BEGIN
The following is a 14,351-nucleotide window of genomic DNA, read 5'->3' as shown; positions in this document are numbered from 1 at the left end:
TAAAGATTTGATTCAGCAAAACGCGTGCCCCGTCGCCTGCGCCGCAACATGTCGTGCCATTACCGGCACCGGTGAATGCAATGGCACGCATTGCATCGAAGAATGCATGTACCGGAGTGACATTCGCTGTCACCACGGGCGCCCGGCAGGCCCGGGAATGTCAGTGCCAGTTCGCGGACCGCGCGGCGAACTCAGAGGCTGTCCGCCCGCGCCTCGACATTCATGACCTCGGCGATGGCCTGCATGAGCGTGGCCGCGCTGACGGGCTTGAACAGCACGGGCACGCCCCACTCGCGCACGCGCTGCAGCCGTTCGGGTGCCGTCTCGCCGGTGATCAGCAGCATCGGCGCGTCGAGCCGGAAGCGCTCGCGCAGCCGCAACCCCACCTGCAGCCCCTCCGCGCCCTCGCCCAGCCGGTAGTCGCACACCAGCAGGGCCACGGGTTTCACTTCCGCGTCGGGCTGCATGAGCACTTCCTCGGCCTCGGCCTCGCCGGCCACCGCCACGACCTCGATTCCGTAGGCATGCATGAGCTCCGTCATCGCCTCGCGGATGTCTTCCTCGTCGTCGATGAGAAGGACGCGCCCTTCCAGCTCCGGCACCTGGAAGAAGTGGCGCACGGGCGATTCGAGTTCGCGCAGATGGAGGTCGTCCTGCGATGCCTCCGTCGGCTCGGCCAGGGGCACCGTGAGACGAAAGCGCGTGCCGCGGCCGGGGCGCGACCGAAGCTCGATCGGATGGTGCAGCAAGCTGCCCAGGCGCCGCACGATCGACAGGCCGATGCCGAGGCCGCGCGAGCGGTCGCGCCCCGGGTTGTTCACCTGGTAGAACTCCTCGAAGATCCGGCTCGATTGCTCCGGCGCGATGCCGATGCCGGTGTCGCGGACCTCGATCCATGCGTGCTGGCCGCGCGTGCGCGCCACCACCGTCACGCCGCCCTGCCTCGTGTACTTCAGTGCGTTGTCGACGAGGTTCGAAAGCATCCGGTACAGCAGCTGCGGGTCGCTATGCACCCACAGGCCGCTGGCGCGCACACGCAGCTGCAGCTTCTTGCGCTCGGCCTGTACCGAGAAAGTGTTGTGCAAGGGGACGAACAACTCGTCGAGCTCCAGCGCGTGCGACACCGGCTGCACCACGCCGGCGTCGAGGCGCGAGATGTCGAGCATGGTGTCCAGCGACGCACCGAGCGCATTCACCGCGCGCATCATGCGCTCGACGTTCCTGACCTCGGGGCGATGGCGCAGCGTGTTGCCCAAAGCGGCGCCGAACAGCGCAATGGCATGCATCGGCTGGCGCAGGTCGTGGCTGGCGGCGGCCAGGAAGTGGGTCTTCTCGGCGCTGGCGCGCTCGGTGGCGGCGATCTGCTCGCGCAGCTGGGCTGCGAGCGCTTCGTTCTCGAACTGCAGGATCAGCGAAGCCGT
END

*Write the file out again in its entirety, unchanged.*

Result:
The following is a 14,351-nucleotide window of genomic DNA, read 5'->3' as shown; positions in this document are numbered from 1 at the left end:
TAAAGATTTGATTCAGCAAAACGCGTGCCCCGTCGCCTGCGCCGCAACATGTCGTGCCATTACCGGCACCGGTGAATGCAATGGCACGCATTGCATCGAAGAATGCATGTACCGGAGTGACATTCGCTGTCACCACGGGCGCCCGGCAGGCCCGGGAATGTCAGTGCCAGTTCGCGGACCGCGCGGCGAACTCAGAGGCTGTCCGCCCGCGCCTCGACATTCATGACCTCGGCGATGGCCTGCATGAGCGTGGCCGCGCTGACGGGCTTGAACAGCACGGGCACGCCCCACTCGCGCACGCGCTGCAGCCGTTCGGGTGCCGTCTCGCCGGTGATCAGCAGCATCGGCGCGTCGAGCCGGAAGCGCTCGCGCAGCCGCAACCCCACCTGCAGCCCCTCCGCGCCCTCGCCCAGCCGGTAGTCGCACACCAGCAGGGCCACGGGTTTCACTTCCGCGTCGGGCTGCATGAGCACTTCCTCGGCCTCGGCCTCGCCGGCCACCGCCACGACCTCGATTCCGTAGGCATGCATGAGCTCCGTCATCGCCTCGCGGATGTCTTCCTCGTCGTCGATGAGAAGGACGCGCCCTTCCAGCTCCGGCACCTGGAAGAAGTGGCGCACGGGCGATTCGAGTTCGCGCAGATGGAGGTCGTCCTGCGATGCCTCCGTCGGCTCGGCCAGGGGCACCGTGAGACGAAAGCGCGTGCCGCGGCCGGGGCGCGACCGAAGCTCGATCGGATGGTGCAGCAAGCTGCCCAGGCGCCGCACGATCGACAGGCCGATGCCGAGGCCGCGCGAGCGGTCGCGCCCCGGGTTGTTCACCTGGTAGAACTCCTCGAAGATCCGGCTCGATTGCTCCGGCGCGATGCCGATGCCGGTGTCGCGGACCTCGATCCATGCGTGCTGGCCGCGCGTGCGCGCCACCACCGTCACGCCGCCCTGCCTCGTGTACTTCAGTGCGTTGTCGACGAGGTTCGAAAGCATCCGGTACAGCAGCTGCGGGTCGCTATGCACCCACAGGCCGCTGGCGCGCACACGCAGCTGCAGCTTCTTGCGCTCGGCCTGTACCGAGAAAGTGTTGTGCAAGGGGACGAACAACTCGTCGAGCTCCAGCGCGTGCGACACCGGCTGCACCACGCCGGCGTCGAGGCGCGAGATGTCGAGCATGGTGTCCAGCGACGCACCGAGCGCATTCACCGCGCGCATCATGCGCTCGACGTTCCTGACCTCGGGGCGATGGCGCAGCGTGTTGCCCAAAGCGGCGCCGAACAGCGCAATGGCATGCATCGGCTGGCGCAGGTCGTGGCTGGCGGCGGCCAGGAAGTGGGTCTTCTCGGCGCTGGCGCGCTCGGTGGCGGCGATCTGCTCGCGCAGCTGGGCTGCGAGCGCTTCGTTCTCGAACTGCAGGATCAGCGAAGCCGT